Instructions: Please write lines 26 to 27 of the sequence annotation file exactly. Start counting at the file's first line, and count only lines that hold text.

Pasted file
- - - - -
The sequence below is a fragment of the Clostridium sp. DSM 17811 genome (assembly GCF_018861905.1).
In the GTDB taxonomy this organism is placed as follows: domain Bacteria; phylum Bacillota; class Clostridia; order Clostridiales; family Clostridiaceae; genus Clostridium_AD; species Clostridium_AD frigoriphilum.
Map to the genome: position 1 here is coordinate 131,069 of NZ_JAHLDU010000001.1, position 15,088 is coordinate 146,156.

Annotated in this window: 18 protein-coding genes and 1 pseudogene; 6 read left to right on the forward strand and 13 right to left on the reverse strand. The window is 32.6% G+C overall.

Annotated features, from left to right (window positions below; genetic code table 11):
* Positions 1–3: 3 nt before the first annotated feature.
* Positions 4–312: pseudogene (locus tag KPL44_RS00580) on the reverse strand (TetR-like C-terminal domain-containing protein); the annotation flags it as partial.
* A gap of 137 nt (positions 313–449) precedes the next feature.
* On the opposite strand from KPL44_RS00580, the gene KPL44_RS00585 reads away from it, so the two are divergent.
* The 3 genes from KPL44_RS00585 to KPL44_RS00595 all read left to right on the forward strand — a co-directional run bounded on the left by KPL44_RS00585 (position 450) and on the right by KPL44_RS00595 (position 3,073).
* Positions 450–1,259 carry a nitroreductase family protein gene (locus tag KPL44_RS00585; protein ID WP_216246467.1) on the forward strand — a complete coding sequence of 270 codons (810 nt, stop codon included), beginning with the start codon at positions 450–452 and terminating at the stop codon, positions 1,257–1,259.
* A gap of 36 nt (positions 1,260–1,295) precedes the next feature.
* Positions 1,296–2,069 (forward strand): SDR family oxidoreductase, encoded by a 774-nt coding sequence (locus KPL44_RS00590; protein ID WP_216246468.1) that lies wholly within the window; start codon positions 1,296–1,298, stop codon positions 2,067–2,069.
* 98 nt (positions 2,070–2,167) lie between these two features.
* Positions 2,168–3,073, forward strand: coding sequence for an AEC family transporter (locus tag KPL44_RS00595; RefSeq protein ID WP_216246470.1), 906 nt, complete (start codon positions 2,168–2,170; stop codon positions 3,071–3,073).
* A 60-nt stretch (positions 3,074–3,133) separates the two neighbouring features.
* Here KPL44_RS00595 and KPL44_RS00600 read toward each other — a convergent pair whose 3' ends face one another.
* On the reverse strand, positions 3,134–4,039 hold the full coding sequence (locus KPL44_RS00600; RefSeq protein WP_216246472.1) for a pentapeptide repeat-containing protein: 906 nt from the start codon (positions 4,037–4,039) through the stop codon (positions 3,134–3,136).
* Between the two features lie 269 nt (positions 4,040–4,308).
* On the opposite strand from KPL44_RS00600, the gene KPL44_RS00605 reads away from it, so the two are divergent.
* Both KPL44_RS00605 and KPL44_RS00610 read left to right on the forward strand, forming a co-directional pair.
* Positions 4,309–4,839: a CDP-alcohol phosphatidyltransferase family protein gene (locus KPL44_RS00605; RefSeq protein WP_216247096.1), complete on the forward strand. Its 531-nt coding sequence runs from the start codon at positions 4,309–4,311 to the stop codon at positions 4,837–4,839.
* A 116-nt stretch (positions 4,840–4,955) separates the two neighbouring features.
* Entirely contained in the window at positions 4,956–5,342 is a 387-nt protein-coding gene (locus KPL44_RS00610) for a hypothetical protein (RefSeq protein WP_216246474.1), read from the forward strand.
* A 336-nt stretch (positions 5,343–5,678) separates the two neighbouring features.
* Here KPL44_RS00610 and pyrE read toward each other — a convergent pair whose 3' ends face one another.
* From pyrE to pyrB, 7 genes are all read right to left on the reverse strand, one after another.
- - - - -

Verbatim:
* Here KPL44_RS00610 and pyrE read toward each other — a convergent pair whose 3' ends face one another.
* From pyrE to pyrB, 7 genes are all read right to left on the reverse strand, one after another.